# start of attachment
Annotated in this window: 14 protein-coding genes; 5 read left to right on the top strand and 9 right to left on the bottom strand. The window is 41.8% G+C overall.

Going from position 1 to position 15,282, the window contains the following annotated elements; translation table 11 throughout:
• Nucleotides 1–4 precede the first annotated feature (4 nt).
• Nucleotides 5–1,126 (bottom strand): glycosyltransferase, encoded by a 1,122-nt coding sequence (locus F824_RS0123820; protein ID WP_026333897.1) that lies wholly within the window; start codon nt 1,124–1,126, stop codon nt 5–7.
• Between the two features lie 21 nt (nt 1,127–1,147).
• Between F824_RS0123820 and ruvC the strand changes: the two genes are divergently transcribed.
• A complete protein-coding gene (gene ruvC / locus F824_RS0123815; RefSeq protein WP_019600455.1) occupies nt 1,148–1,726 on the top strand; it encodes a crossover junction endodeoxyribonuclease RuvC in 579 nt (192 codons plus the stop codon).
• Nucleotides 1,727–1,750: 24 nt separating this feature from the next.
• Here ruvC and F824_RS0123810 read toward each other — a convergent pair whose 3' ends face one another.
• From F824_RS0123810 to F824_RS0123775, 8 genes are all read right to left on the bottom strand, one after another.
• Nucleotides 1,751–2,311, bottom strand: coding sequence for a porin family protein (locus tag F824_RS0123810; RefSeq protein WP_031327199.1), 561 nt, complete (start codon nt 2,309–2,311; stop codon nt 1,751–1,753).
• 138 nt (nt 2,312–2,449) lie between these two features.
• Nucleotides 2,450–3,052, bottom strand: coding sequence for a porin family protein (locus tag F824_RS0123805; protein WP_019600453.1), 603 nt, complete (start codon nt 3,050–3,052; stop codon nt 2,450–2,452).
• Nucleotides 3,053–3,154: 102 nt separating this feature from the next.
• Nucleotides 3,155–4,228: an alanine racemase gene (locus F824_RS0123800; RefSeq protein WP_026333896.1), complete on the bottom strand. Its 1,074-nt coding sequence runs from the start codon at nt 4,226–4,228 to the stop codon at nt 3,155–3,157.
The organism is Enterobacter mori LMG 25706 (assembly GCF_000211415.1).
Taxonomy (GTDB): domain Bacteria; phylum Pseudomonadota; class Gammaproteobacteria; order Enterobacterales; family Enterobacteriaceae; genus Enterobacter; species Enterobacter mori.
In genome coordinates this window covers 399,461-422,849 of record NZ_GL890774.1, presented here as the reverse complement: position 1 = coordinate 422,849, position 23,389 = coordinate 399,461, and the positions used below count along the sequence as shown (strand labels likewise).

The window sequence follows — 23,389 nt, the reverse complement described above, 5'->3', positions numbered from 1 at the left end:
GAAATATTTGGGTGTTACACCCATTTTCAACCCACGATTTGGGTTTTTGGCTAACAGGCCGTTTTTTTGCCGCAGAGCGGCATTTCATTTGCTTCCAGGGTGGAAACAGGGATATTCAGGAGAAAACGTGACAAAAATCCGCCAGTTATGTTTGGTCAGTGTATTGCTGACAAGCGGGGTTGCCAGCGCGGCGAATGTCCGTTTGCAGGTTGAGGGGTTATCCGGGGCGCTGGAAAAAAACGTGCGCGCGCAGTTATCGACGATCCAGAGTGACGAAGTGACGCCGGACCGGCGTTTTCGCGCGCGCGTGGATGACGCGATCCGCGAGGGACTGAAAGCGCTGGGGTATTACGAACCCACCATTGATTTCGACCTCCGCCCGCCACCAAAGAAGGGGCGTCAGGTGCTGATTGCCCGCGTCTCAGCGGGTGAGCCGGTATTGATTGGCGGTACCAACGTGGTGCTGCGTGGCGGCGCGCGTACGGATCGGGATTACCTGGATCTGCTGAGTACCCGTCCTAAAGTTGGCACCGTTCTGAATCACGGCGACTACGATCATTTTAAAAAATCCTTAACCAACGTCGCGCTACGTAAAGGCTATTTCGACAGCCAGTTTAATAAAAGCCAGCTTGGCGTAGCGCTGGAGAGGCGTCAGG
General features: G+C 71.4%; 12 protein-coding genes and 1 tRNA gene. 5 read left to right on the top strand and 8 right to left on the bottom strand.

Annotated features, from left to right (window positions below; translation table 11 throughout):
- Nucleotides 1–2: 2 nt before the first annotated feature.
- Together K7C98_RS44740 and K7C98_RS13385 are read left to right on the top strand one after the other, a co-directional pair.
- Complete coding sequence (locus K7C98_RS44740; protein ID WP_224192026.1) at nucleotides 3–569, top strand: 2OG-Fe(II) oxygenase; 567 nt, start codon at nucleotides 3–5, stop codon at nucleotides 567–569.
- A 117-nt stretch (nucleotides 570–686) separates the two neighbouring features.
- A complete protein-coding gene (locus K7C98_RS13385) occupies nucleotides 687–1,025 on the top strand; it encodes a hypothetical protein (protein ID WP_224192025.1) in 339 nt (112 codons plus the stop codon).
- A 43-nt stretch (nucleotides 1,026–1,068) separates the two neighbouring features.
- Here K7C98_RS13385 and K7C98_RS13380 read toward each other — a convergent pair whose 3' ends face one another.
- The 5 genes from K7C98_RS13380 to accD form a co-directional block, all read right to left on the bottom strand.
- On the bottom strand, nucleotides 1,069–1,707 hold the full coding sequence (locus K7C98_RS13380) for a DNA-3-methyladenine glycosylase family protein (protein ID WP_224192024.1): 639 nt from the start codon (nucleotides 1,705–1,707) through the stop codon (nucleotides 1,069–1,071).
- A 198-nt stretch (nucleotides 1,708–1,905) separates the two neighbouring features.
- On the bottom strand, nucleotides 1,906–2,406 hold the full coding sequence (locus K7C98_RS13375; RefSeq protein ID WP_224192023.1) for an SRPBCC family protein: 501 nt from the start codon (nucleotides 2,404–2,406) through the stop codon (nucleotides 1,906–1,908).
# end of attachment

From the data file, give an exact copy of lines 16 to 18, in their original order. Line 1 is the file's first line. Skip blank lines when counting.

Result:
The organism is Enterobacter mori LMG 25706 (assembly GCF_000211415.1).
Taxonomy (GTDB): domain Bacteria; phylum Pseudomonadota; class Gammaproteobacteria; order Enterobacterales; family Enterobacteriaceae; genus Enterobacter; species Enterobacter mori.
In genome coordinates this window covers 399,461-422,849 of record NZ_GL890774.1, presented here as the reverse complement: position 1 = coordinate 422,849, position 23,389 = coordinate 399,461, and the positions used below count along the sequence as shown (strand labels likewise).